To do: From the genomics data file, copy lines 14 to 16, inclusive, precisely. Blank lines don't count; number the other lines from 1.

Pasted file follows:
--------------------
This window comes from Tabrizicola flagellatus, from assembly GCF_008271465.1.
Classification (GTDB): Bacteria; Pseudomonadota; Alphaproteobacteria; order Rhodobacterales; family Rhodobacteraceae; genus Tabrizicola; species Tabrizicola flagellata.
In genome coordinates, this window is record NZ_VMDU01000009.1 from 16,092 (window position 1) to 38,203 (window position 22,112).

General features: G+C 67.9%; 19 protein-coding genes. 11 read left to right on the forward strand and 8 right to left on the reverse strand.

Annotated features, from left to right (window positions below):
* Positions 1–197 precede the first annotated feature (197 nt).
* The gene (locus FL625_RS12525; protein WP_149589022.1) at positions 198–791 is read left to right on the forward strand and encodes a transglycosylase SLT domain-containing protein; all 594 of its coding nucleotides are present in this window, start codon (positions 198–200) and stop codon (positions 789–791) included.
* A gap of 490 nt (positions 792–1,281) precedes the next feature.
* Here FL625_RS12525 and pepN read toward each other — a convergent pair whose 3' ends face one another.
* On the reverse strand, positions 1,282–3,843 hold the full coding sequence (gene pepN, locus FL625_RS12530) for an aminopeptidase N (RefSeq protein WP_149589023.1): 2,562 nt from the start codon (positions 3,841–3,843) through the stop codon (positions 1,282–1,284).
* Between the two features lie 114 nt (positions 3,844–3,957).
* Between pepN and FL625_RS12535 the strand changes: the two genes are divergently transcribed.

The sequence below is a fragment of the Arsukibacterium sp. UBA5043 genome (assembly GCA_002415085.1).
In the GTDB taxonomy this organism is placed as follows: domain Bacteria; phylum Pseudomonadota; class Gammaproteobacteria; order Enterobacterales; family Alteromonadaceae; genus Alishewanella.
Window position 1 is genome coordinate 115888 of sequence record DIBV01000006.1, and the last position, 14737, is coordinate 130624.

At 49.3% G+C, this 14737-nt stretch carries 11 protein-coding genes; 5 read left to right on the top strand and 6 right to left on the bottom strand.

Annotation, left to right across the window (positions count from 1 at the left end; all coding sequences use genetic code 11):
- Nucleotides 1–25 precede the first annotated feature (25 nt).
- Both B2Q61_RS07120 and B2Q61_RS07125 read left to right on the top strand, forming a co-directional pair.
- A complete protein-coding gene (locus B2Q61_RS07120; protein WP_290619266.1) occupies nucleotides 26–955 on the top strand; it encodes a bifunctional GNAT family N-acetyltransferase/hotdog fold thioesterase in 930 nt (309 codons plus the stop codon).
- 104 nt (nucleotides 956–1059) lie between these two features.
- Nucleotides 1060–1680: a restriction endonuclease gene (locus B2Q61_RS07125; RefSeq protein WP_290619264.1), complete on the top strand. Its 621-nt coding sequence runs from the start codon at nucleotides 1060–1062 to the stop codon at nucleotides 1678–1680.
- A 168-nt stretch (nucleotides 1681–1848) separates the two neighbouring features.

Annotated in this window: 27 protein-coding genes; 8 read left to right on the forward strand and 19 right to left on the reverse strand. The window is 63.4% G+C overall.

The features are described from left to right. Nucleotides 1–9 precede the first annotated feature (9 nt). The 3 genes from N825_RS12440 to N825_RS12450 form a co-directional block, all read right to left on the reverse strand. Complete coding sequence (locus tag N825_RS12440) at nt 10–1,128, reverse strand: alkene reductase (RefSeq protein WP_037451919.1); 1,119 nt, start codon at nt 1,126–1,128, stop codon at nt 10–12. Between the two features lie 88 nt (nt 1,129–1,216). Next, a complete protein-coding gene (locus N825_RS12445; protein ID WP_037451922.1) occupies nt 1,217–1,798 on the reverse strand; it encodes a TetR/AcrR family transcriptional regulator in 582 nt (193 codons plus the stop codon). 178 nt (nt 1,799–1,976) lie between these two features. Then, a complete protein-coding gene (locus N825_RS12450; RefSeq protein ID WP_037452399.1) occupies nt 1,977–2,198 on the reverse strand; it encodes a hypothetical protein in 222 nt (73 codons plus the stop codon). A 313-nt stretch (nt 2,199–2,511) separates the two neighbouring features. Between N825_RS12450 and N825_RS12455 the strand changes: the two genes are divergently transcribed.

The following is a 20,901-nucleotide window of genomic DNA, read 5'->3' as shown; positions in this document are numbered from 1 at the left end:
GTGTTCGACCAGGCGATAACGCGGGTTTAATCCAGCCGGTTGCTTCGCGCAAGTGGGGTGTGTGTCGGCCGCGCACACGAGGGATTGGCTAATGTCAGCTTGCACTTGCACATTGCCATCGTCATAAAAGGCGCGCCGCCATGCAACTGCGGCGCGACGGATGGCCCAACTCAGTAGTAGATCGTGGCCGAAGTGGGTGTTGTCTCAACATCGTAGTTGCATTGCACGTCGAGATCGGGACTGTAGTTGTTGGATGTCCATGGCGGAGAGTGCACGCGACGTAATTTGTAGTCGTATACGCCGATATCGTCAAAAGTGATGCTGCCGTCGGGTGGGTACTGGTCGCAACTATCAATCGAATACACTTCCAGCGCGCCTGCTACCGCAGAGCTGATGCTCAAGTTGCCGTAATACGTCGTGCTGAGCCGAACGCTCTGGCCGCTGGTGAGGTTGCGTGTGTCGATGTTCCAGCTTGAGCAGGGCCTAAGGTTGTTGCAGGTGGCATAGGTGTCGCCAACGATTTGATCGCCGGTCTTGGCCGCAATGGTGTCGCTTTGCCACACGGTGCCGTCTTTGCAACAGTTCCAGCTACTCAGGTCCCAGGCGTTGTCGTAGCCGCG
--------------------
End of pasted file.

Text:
In the GTDB taxonomy this organism is placed as follows: domain Bacteria; phylum Pseudomonadota; class Gammaproteobacteria; order Enterobacterales; family Alteromonadaceae; genus Alishewanella.
Window position 1 is genome coordinate 115888 of sequence record DIBV01000006.1, and the last position, 14737, is coordinate 130624.

At 49.3% G+C, this 14737-nt stretch carries 11 protein-coding genes; 5 read left to right on the top strand and 6 right to left on the bottom strand.